• Phase 1 (October 1st, 2011):

Creation of the Platform for Civic Empowerment and Sustainability (CIVES). During this phase, all identified interested Alumni will be invited to join the platform and assume responsibilities in its governing bodies. To this end, a meeting in Agadir will be arranged in order to present the Platform project and exchange about the best ways to make the platform operational and relevant within the Moroccan new political context. During the meeting, the project implementers and associated partners will take decisions regarding the initial project design and planning and the conduct of the Student Receptiveness Survey (SRS).
Phase 2 (October to December 2011):
Conducting of Student Receptiveness Survey (SRS). The SRS will cover the main universities in Morocco taking into consideration the geographical, ethnic and cultural representation. This Survey will be implemented by the main members of the project team in association with student representatives in a participatory way.

  • Phase 3 (January 2012):

Based on the Survey’s findings, a national workshop will be organized. To this event, and besides the CIVES’s members, educators, student representatives, faculty staff, relevant NGOs, experts from Morocco and USA will be invited to exchange about the best ways to redesign curricula and teaching materials, extracurricular programs, and other programs to increase civic education and engagement. This workshop will be an opportunity to present and share successful and relevant experiences in terms of civic education and engagement, service learning and leadership. Reference to American experiences (especially undertaken by some specific institutions such as Maxwell School of Citizenship and Public Affairs, SUNY Cortland, etc.) will be made. In addition, the workshop will identify specific needs in terms of academic and professional training.

  • Phase 4 (March to July, 2012):

A series of training sessions will be organized for both educators, teaching program managers, and hopefully relevant decision makers in the educational system. During this phase, the implementers of the project in collaboration with US experts in civic education and engagement will be actively involved in order to meet the needs of Moroccan educational institutions with respect to this area.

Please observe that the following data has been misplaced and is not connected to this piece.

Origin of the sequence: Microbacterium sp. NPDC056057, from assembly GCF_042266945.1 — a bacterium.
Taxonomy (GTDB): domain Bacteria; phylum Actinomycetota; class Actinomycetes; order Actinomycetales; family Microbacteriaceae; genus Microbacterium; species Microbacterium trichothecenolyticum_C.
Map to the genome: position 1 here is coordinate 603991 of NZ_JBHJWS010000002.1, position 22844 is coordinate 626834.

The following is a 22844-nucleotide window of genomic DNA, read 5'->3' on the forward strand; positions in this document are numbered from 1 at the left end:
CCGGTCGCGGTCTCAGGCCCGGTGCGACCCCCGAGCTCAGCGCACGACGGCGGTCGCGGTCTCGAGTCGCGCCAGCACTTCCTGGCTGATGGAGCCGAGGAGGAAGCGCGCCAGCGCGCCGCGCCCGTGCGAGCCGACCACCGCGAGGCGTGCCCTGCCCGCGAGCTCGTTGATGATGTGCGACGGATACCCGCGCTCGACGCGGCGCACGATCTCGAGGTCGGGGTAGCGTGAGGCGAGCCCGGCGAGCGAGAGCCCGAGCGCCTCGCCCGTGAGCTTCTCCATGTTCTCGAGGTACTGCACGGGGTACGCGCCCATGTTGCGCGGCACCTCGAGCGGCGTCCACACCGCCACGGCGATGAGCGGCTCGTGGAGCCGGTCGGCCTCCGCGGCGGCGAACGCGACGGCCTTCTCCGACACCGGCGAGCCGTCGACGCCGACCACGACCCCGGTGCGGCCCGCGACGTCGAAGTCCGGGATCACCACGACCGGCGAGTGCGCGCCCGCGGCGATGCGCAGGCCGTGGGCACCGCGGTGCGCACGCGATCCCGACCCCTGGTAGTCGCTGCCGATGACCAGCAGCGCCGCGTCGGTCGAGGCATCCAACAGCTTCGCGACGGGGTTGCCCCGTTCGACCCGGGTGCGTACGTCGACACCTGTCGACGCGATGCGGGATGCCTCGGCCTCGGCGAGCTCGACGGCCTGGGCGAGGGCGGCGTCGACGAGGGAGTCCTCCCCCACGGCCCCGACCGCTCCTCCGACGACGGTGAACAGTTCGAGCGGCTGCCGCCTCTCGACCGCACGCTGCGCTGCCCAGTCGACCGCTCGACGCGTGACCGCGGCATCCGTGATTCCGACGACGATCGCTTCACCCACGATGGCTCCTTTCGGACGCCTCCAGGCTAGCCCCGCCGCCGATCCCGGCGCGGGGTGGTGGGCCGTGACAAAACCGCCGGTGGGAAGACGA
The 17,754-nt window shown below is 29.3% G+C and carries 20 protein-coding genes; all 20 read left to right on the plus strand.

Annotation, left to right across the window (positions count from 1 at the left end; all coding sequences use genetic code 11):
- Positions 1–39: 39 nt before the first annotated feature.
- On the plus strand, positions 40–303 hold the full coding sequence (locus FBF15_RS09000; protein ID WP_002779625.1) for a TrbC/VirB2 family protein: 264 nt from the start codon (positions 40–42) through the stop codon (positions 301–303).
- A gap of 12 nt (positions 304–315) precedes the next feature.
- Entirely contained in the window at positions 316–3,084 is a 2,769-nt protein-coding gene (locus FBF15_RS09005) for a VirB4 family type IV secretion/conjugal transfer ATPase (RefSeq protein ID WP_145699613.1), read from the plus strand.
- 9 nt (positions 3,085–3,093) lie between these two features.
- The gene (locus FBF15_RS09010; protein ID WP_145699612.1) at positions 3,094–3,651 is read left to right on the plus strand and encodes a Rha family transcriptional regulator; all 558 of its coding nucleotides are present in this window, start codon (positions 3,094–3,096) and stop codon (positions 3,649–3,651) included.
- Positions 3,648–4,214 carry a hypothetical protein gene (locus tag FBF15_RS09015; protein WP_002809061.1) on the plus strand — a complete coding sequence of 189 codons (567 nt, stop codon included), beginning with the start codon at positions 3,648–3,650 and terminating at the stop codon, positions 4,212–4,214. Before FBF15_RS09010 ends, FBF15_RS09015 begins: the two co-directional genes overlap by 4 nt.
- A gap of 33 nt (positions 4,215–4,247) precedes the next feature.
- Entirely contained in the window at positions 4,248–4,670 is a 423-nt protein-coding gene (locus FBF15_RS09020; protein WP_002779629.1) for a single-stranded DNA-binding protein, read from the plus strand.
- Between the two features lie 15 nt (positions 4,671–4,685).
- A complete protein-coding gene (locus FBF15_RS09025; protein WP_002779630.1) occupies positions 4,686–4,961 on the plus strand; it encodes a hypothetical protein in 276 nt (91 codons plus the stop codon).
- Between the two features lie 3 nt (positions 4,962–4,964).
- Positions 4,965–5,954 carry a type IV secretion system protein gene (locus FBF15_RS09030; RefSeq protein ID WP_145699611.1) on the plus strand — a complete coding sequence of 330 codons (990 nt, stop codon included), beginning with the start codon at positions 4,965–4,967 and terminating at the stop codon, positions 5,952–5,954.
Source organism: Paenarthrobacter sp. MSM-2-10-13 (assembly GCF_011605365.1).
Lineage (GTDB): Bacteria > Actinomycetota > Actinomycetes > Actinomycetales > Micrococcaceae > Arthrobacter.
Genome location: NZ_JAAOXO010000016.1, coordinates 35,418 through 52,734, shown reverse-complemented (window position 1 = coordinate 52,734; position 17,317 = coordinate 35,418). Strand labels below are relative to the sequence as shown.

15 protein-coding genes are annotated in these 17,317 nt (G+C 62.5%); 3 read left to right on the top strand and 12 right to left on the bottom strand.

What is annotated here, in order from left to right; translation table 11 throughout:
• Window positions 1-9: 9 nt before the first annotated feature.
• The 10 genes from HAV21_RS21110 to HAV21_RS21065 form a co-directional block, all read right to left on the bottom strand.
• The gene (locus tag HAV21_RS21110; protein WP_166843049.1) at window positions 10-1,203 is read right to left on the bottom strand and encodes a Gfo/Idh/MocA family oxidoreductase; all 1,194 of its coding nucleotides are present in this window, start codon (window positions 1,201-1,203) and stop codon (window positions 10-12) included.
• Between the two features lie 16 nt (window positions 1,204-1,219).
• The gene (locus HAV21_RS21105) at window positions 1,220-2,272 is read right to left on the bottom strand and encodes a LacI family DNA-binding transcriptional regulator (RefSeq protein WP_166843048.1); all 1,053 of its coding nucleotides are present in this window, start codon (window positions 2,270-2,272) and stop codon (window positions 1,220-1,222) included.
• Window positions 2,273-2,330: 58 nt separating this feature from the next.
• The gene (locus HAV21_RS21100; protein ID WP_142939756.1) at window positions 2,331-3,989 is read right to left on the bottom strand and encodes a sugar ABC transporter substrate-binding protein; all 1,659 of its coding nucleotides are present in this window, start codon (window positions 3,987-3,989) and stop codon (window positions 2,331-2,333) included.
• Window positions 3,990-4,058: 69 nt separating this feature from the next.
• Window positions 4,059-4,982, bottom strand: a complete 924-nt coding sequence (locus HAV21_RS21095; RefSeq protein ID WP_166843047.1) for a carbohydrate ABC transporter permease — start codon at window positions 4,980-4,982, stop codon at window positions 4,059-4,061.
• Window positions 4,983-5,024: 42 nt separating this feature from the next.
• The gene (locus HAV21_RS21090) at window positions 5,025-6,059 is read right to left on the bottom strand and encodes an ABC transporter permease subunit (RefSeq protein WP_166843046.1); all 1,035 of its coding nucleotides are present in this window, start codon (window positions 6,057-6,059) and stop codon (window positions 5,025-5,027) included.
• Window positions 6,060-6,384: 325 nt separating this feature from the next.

• Phase 5 (August to October, 2012):

The Preparation and publication of a Manual of Higher Civic Education Teaching based on the wealth of information and materials gathered during the whole process. Meantime, the background of the team leaders and their outstanding experience as CELF Fellows, and the other alumni inputs will be instrumental during this phase. The manual will be a reliable source of information and guiding principle and methodologies for educators from different disciplines looking for the development of new courses or affiliations related to civic education.

OUTCOMES

The expected outcomes of this project can be summarized as follows:

  • Development of useful materials (relevant teaching methods and tools, course syllabi, guidelines for the conception of new affiliations, etc.) which enable interested educators and institutions to make necessary changes in their teaching and research programs in line with the objective of mainstreaming civic education in all disciplines and departments. The Survey’s Findings, the manual produced during the last phase of the project and all data gathered during the project will be a valuable reference.
  • The creation of the Platform for Civic Empowerment and Sustainability (CIVES) will be a durable space for critical thinking and innovation in terms of civic education and engagement approaches, practices and tools relevant to the Moroccan context. This platform will play major role in influencing the public opinion and decision making processes as well as bringing reforms to the educational system in Morocco. This platform is not linked temporarily to the project but will continue to play initial assigned missions in order to achieve its stated goal and agenda priorities.
  • The CIVES will provide a web-based forum which will facilitate networking and permanent interaction between Alumni, educators, student community, activists and decision makers. This web-based forum will be intimately linked to popular social networks, thus enhancing its visibility and broadening its audience and scope.
  • Moroccan universities will be invited to open up on each other regardless of their different specializations, hence reinforcing the interdisciplinary character of their education programs. They will certainly refresh their attractiveness by reorienting their missions and agenda via the incorporation of civic education dimension.
  • Bringing the university down from its ivory tower to embrace a large and active community through service learning and civic engagement oriented activities.
  • The project will stimulate longterm and fruitful collaboration between Moroccan and American academic institutions with respect to civic education and engagement. Hence, the leading role US sponsored exchange programs in sustaining this promising partnership. Joint affiliations can be for instance established with the potential to provide successful and inspiring experiences to other Moroccan universities.